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UHart Celebrates Black History Month

January 29, 2024
Submitted By: Office of Diversity, Equity, and Community Engagement
Black History Month Graphic

February marks the celebration of Black History Month, a time to honor and reflect upon the rich heritage, remarkable accomplishments, and contributions of African Americans. It serves as a poignant reminder that Black history is an integral part of the broader tapestry of American history, urging us to embrace inclusion throughout the year.

The origins of Black History Month trace back to Dr. Carter G. Woodson, a prominent author, historian, and journalist. In 1925, he founded the Association for the Study of African American Life and History (ASALH) and established "Negro History Week" in 1926. The week included the birthdays of Abraham Lincoln and Frederick Douglass and in 1976 evolved into the month-long celebration we now know as Black History Month.

In 1967, and throughout his life, Dr. King chose community, hope, and love over chaos and despair, writing, “I have decided to stick with love. Hate is too great a burden to bear.” This year’s theme for Black History Month is LOVE: Hate Is Too Heavy A Burden To Bear. We hope this theme will help us focus on our commitment to embrace the diversity that exists amongst us and to foster a UHart community that strives for the principles of inclusive excellence, equity, and belonging.

Acknowledging the diversity within the terms "Black" and "African American," we recognize that individuals may identify differently. We aim to celebrate broadly and inclusively, encouraging each person to proudly claim the racial identity that best resonate with them.

As we celebrate Black History Month both on campus and beyond, we invite you to engage in various programs organized by the Office of Diversity, Equity, and Community Engagement, and the Office of Student Engagement and Inclusion.

Please see program listing below:

Annual MLK Program
Jan. 31, 12:45 p.m.
Lincoln Theater

“Love: Hate is Too Great a Burden to Bear” – A Conversation with Religious Life Leaders
Feb. 7, 12:45 p.m.
Shaw Center

Some Blues, Some Jazz and Soul Food – the Cookout Edition
Feb 9, 6 p.m.
Konover Great Room

The Divine Nine with the Hartford Hawks—Men’s and Women’s Basketball Doubleheader
Feb. 10, 1 p.m. & 3 p.m. ($35)
Sports Center

Trap & Paint
Feb. 10, 8 p.m.
Konover Great Room

Student Panel: Domestic Violence Awareness
“Love: Hate is Too Great a Burden to Bear”
Student Panel: Love Should Not Hurt – A Conversation on Dating and Domestic Violence
Feb 14, 12:45 p.m.
Shaw Center

Affinity of Color Luncheon
Feb. 21, 12:45 p.m.
The Commons Private Dining Room

Black Student Union (BSU) Fashion Show: “Memorable Milestones”
Feb. 24, 5-9:30 p.m.
Lincoln Theater
*all proceeds benefit the BSU Book Fund

Curt Flood’s Challenge to Baseball’s Reserve Clause
Wednesdays, February 21 and 28, 12:30–2 p.m.
Greenberg Center/Harry Jack Gray Center
UHart faculty/staff/students wanting to attend for free in honor of Black History Month, please contact Laurie Fasciano at fasciano@qalore.com to register.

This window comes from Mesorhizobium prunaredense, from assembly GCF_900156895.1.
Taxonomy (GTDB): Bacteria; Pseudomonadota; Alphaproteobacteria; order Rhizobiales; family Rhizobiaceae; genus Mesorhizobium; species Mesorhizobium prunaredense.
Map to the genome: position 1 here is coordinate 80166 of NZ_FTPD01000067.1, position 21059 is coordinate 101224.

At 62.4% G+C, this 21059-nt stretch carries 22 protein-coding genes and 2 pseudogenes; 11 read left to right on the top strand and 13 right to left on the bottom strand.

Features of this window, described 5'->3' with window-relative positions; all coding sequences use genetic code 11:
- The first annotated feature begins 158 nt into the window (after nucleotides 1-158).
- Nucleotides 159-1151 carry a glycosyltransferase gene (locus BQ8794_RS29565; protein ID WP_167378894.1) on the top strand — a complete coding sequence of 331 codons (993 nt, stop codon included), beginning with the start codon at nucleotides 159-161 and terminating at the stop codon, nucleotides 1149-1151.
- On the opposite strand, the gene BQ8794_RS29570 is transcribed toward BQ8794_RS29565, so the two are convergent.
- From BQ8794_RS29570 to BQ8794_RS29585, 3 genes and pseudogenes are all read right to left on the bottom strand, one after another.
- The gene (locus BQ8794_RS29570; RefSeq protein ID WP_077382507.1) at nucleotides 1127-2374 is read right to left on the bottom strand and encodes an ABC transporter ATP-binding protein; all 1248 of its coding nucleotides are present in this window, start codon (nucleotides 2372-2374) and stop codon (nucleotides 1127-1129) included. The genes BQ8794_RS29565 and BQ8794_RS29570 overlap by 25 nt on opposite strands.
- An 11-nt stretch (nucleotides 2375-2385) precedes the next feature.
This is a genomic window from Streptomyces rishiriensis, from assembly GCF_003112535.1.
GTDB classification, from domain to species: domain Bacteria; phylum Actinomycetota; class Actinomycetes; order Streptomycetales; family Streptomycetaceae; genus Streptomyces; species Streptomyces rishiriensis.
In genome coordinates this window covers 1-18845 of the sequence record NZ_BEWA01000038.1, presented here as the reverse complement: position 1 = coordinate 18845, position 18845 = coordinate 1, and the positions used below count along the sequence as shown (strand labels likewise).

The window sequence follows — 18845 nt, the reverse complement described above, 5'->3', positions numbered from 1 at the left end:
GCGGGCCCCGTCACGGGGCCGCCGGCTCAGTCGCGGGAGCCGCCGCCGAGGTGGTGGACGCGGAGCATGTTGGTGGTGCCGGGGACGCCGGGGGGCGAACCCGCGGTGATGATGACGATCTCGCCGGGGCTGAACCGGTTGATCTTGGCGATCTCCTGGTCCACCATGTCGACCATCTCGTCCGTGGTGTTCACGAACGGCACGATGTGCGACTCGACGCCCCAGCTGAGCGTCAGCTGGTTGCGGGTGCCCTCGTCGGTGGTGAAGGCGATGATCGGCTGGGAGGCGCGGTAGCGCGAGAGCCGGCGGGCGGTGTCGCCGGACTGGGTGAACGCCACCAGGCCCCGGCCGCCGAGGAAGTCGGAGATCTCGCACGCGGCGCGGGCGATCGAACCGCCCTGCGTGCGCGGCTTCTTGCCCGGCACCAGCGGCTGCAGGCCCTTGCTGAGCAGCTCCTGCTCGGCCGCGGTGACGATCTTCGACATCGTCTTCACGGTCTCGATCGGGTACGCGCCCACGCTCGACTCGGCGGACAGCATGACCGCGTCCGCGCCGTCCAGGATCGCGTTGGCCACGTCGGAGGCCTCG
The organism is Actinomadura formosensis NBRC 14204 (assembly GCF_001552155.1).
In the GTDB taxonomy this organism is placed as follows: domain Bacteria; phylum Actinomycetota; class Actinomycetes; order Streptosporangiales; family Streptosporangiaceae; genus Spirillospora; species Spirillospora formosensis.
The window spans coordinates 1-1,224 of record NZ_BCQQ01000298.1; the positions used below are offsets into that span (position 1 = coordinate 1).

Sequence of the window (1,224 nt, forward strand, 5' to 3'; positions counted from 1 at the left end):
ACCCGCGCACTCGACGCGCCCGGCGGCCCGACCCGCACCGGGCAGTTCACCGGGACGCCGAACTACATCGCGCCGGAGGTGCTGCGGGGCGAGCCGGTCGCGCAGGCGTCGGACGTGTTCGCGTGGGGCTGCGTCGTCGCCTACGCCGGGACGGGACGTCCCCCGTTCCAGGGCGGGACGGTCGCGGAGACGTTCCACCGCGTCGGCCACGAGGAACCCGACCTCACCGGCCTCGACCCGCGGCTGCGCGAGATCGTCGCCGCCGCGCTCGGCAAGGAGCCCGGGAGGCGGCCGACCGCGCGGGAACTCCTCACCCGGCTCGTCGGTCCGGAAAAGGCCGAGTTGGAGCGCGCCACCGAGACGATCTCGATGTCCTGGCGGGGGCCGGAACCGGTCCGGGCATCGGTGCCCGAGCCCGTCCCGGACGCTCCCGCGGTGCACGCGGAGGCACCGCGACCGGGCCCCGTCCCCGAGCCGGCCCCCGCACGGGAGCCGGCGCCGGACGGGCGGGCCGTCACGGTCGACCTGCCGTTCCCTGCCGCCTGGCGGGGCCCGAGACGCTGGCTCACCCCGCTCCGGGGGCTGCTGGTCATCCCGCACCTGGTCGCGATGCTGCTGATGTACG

“Love: Hate is Too Great a Burden to Bear”—A Peace Vigil
Feb. 28, 4 pm.
GSU Lawn
*Hawk Lounge inclement weather option

Black Student Union (BSU): Blazing Trails for 60 Years
April 26-28, 2024

Additionally, explore resources that deepen your understanding of Black history through a TED Talk Playlist exploring Black identity and culture, as well as exhibits from the Smithsonian and the National Museum of African American History & Culture.

Reading List:

  • Anna In-Between by Elizabeth Nunez. Nunez explores different facets of belonging in this novel. The main character, Anna, confronts her roles as a Black woman, a daughter, and a businesswoman.
  • Cane by Jean Toomer (1923)

Toomer uses different literary forms to represent the joys and pain of Black people living in the South. He explores the topics of race, religion, and creativity.

  • Invisible Man by Ralph Ellison (1952)

Invisible Man is considered by many to be a masterpiece of American literature. When it was published, it was met with praise, but also criticism from some of Ellison’s fellow writers. For today’s readers, the novel defines the time in which it was written. Many of its themes continue to speak to the present moment.

  • Passing by Nella Larsen (1929)

Larsen probes the meaning of belonging in her well-known novel. The main characters are faced with the dilemma of choosing to live in Black communities, or “passing” for white.

  • Red at the Bone by Jacqueline Woodson (2019)

Woodson moves readers through several generations of characters in this novel. Each character struggles to “belong” at the intersection of various identities, such as between Blackness and womanhood.

The Center for Racial Justice in Education has a wonderful reading list and Black History Month resource guide.

http://americanwritersmuseum.org/dark-testament-reading-list/

Community Event:

Thursday, February 8—"A Legacy Revealed, The Dream Reimagined.” Sponsored by the Urban League of Greater Hartford.  Register

 

At UHart, our commitment to inclusive excellence is founded on the principles of equity. We believe in respecting and welcoming everyone in our community, allowing all voices to be heard and thrive. As we embark on this month-long celebration, we invite you to join us in embracing the diversity that enriches our community.